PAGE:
Members of the University of Virginia’s Faculty Senate discussed the University’s strategic direction Monday, weighing in on the issues that will guide U.Va.’s future operations.
The senate meeting was part of the strategic planning process launched this academic year by President Teresa A. Sullivan. Faculty senators examined issues such as technology, resources, faculty recruitment and retention, what it means to be a public university, student life, synergy and streamlining.
At the beginning of the meeting, the senators present also unanimously ratified a statement crafted by the senate’s executive council in response to a weekend article in the Washington Post that alleged continuing tensions between Sullivan and the Board of Visitors. The statement said actions outlined in the article fall short of the spirit of reconciliation and cooperation expected following Sullivan’s reinstatement last summer, and that they “raise the very concerns about minority control that led U.Va’s accrediting agency to put us on warning last fall.”
The executive council also recognized the Board of Visitors for recently approving Sullivan’s proposal to increase faculty salaries and for taking steps to improve its internal governance processes. “We applaud the Board’s efforts and are eager to continue working with the Board in mutual commitment to the University’s excellence,” the statement said.
The bulk of the meeting consisted of small group discussions about the issues under consideration in the strategic planning process. Each group tackled one issue, and members of the corresponding strategic planning working groups were present to moderate and record the discussions.
“This is a very important step,” Senior Vice Provost J. Milton Adams, who is leading the strategic planning process, said prior to the group discussions. “We need your thoughts and ideas on what looks good, what seems important, what is missing.”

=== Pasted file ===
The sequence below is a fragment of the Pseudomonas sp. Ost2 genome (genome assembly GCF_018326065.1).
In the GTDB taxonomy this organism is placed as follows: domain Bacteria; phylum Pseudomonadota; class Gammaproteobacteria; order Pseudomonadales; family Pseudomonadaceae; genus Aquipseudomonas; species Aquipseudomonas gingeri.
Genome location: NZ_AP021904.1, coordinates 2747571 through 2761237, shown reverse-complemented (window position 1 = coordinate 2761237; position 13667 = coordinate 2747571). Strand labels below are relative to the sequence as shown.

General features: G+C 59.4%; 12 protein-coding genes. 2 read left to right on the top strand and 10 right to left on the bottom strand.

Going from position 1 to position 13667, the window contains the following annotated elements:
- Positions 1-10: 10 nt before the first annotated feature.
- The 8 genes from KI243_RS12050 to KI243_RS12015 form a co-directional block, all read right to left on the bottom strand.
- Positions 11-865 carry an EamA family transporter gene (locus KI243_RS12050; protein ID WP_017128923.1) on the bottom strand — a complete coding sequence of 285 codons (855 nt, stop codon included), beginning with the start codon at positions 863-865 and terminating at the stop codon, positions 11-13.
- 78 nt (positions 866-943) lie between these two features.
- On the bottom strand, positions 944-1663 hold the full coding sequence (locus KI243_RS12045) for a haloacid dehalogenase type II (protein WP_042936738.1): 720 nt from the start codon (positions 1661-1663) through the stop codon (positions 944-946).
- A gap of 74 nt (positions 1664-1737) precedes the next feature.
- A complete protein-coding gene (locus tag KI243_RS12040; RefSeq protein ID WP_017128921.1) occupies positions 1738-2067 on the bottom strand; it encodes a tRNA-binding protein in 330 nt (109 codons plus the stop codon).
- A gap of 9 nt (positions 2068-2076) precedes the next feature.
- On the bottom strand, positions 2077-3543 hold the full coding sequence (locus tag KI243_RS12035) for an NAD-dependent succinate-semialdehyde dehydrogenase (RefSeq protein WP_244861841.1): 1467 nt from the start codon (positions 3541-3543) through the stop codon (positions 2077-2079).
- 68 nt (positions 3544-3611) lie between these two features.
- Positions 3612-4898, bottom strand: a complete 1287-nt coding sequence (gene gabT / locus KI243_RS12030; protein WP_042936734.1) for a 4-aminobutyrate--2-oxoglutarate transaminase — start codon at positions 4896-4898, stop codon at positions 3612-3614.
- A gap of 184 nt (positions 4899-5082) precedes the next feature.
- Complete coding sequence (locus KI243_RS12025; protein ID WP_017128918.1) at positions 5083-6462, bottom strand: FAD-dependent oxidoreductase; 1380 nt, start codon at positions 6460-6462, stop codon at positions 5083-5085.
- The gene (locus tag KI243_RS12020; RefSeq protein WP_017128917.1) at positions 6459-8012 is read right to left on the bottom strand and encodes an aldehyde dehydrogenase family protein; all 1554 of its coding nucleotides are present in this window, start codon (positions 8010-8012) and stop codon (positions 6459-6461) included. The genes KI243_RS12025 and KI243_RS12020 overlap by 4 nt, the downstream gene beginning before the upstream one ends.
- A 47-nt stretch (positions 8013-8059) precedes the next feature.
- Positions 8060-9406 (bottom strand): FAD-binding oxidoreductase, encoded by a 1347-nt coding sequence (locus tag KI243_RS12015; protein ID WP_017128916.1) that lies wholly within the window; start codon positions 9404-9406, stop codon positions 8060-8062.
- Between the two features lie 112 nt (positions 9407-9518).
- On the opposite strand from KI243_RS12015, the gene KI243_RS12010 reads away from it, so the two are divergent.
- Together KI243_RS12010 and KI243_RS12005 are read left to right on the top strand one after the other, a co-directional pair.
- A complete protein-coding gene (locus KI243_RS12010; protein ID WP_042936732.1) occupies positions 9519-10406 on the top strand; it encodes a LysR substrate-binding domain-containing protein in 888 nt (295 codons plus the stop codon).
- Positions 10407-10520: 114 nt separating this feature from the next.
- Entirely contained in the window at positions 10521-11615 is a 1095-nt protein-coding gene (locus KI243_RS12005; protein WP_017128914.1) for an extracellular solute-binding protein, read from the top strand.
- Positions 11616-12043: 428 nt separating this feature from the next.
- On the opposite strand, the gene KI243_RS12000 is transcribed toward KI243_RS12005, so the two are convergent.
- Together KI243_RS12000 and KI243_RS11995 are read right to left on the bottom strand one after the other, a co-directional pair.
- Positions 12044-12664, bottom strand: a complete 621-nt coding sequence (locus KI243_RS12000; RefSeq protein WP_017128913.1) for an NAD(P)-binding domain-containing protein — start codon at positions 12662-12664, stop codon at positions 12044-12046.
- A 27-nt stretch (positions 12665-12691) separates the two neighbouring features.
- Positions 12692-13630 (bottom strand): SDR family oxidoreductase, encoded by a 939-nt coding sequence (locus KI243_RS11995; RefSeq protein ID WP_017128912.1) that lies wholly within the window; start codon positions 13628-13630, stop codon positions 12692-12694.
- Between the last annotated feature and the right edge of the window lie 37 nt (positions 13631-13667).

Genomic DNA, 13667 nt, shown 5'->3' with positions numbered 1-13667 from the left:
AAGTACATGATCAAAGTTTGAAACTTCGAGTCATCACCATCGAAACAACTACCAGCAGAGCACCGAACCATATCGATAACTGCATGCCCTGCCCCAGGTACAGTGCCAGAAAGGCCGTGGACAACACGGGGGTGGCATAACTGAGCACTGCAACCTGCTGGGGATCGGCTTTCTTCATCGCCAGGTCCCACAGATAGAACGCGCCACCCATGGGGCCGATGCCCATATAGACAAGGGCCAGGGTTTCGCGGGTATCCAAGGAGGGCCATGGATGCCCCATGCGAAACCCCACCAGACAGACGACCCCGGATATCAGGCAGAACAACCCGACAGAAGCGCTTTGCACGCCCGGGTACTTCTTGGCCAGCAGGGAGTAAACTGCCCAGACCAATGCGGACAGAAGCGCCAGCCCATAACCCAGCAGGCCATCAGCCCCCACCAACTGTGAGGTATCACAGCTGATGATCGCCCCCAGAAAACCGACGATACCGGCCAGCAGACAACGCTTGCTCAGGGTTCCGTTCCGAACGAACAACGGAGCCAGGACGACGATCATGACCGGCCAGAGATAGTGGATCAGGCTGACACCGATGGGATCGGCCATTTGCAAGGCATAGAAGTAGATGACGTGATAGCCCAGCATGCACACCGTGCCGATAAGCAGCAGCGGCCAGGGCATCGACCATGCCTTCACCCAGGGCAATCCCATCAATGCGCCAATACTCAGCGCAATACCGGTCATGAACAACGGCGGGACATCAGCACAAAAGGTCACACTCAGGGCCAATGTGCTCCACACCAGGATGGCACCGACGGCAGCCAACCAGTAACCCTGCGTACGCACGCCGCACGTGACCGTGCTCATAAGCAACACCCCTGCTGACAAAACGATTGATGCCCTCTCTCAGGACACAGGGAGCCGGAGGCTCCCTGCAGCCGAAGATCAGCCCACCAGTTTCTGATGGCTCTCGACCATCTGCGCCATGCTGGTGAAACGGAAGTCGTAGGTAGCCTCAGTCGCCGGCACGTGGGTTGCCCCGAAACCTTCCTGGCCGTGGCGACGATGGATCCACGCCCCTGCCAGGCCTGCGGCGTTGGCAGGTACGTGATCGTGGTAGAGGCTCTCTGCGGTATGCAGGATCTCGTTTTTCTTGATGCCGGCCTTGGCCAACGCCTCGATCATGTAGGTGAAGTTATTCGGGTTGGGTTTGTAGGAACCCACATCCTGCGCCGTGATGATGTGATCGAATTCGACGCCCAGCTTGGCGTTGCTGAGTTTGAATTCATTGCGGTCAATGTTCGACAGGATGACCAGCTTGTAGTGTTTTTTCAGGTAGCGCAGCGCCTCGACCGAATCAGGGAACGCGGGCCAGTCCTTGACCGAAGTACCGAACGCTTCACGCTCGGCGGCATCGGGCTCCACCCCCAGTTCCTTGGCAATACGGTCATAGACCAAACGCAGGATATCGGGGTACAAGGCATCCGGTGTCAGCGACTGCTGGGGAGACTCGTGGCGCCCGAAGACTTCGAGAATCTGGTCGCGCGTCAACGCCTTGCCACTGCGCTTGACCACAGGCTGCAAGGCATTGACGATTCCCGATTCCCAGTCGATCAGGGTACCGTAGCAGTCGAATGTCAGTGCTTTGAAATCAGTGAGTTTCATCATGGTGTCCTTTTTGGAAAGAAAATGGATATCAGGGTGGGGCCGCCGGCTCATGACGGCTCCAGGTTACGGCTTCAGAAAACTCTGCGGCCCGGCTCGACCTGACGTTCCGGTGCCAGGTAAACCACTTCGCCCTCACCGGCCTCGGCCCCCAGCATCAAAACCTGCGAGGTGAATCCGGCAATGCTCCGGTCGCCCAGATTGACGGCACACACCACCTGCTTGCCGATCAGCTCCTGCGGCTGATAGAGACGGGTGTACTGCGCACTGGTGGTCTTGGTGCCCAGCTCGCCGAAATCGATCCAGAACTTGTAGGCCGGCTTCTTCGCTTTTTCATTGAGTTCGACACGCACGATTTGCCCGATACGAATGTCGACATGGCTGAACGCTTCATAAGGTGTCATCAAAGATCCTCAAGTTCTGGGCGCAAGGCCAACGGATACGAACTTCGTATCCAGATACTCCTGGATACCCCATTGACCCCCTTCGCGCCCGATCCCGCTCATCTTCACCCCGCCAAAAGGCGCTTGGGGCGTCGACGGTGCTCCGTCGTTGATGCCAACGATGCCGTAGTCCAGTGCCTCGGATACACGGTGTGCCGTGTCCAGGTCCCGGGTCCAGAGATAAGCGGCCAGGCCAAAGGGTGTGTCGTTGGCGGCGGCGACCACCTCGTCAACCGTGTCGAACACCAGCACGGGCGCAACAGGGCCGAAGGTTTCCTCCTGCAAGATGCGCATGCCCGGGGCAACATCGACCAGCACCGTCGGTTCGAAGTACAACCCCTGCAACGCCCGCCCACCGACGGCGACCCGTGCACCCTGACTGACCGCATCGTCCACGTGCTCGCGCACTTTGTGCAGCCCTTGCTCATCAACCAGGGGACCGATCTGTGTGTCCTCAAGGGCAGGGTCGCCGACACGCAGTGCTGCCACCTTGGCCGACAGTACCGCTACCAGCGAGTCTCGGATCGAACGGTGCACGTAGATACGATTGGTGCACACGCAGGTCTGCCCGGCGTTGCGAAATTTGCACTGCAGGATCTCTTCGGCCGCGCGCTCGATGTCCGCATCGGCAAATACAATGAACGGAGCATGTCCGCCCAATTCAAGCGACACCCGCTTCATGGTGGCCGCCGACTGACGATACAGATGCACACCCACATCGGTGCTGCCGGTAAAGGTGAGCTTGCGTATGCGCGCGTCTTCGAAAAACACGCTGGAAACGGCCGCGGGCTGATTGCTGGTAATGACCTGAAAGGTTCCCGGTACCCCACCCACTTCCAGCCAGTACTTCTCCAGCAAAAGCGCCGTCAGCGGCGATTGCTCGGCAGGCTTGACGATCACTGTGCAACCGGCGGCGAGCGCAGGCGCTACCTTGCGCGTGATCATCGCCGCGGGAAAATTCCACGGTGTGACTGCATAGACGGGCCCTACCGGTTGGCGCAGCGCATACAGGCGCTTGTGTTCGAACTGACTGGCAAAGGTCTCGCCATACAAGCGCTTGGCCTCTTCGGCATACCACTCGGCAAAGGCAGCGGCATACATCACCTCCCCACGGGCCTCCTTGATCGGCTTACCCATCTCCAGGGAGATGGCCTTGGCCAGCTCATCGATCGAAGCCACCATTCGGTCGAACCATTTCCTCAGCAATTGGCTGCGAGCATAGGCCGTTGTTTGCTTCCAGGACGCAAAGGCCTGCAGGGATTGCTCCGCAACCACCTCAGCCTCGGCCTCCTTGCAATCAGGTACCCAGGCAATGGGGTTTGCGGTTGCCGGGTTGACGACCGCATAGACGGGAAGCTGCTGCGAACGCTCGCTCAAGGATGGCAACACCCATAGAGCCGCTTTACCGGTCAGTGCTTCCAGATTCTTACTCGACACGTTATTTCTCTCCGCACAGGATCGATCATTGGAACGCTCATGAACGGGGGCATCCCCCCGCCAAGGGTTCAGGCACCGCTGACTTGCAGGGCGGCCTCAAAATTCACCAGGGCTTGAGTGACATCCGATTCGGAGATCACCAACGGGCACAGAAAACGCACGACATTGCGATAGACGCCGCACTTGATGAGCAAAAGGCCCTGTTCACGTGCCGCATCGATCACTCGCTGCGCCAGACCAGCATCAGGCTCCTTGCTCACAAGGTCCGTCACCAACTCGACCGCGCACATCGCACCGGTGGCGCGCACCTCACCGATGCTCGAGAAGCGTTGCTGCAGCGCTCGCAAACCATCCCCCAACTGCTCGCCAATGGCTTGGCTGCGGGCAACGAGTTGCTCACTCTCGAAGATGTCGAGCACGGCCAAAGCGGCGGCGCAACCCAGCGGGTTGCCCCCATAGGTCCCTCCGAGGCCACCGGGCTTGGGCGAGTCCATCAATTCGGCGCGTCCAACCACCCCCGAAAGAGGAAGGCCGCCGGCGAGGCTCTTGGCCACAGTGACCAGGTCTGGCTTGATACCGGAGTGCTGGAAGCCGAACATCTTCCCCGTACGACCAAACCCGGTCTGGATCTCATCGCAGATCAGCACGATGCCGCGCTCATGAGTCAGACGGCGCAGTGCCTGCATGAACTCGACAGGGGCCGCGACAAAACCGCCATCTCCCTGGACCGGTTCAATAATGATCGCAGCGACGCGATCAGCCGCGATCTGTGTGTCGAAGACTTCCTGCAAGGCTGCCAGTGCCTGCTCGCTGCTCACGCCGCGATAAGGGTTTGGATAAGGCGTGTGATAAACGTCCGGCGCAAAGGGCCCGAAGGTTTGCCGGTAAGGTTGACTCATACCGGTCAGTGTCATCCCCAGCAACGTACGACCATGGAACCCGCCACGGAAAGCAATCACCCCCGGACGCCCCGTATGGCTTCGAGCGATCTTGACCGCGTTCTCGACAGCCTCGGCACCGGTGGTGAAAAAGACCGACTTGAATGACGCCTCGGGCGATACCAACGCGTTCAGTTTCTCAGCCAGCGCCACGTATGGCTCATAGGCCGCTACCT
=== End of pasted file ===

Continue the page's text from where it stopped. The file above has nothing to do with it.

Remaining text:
At one table, a group discussed the University’s use of technology as it relates to three areas: “big data”; defining and supporting digital scholarship; and reimagining the Academical Village as a place that leverages 21st-century technology for innovation, creation and discovery.
During the discussion moderated by Vice President and Chief Information Officer James Hilton, who chairs the Technology Working Group, a faculty senator questioned how much of the University’s total scholarly output is facilitated by big data and whether that output merits exponential infrastructure investment.
“Big data is relative,” Hilton said. “Everybody’s world of data is getting bigger. That’s what we’re trying to figure out. The question is, what’s it going to be like five or 10 years from now? If we can’t provide the capacity researchers require, those researchers will have to go somewhere else.”
Another faculty member pointed out that “big data” means very different things in different disciplines, and that while some researchers in astronomy or physics are already dependent on advanced computational capacity, researchers in other fields – especially in the humanities – may become more tech-dependent in coming years as advances makes new research possible and accelerate the speed of traditional research.
The group also discussed online learning and massive open online courses, or MOOCs. Opinions on MOOCs varied: one faculty member viewed them as little more than a branding exercise, while another said the open classes are a noble experiment that might allow modern universities to share intellectual resources and knowledge with motivated learners who wouldn’t otherwise have access.
Other groups discussed issues such as increasing opportunities for strategic philanthropy, making the University’s business practices more transparent, defining U.Va.’s obligations as a public university, and making the residential experience better for undergraduate students.
At the end of the meeting, Adams said the strategic planning steering committee is in the process of evaluating and distilling ideas presented thus far in the planning process, and that planners will present a draft of the completed report to the Board of Visitors in August. An approved final plan should follow in the fall, he said.
Documentation on the work done so far, a schedule of meetings, a comments forum and other resources are available on the strategic planning website.